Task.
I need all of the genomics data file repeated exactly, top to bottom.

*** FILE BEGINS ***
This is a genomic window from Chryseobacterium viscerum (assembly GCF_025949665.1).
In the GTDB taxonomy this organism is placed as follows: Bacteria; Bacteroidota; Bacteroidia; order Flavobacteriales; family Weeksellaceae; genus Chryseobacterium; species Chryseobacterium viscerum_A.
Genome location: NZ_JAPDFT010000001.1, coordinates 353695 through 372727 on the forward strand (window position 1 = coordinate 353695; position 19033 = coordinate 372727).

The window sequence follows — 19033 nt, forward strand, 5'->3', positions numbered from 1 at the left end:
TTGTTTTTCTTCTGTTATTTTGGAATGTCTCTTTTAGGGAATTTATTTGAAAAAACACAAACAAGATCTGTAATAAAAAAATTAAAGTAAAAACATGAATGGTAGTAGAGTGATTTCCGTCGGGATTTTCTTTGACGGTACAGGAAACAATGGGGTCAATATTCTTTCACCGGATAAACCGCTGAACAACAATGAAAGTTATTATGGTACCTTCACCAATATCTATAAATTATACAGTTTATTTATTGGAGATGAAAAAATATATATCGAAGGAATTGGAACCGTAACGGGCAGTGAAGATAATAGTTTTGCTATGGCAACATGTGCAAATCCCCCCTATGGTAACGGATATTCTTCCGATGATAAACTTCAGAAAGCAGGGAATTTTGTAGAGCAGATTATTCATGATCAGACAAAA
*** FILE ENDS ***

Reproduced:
This is a genomic window from Chryseobacterium viscerum (assembly GCF_025949665.1).
In the GTDB taxonomy this organism is placed as follows: Bacteria; Bacteroidota; Bacteroidia; order Flavobacteriales; family Weeksellaceae; genus Chryseobacterium; species Chryseobacterium viscerum_A.
Genome location: NZ_JAPDFT010000001.1, coordinates 353695 through 372727 on the forward strand (window position 1 = coordinate 353695; position 19033 = coordinate 372727).

The window sequence follows — 19033 nt, forward strand, 5'->3', positions numbered from 1 at the left end:
TTGTTTTTCTTCTGTTATTTTGGAATGTCTCTTTTAGGGAATTTATTTGAAAAAACACAAACAAGATCTGTAATAAAAAAATTAAAGTAAAAACATGAATGGTAGTAGAGTGATTTCCGTCGGGATTTTCTTTGACGGTACAGGAAACAATGGGGTCAATATTCTTTCACCGGATAAACCGCTGAACAACAATGAAAGTTATTATGGTACCTTCACCAATATCTATAAATTATACAGTTTATTTATTGGAGATGAAAAAATATATATCGAAGGAATTGGAACCGTAACGGGCAGTGAAGATAATAGTTTTGCTATGGCAACATGTGCAAATCCCCCCTATGGTAACGGATATTCTTCCGATGATAAACTTCAGAAAGCAGGGAATTTTGTAGAGCAGATTATTCATGATCAGACAAAA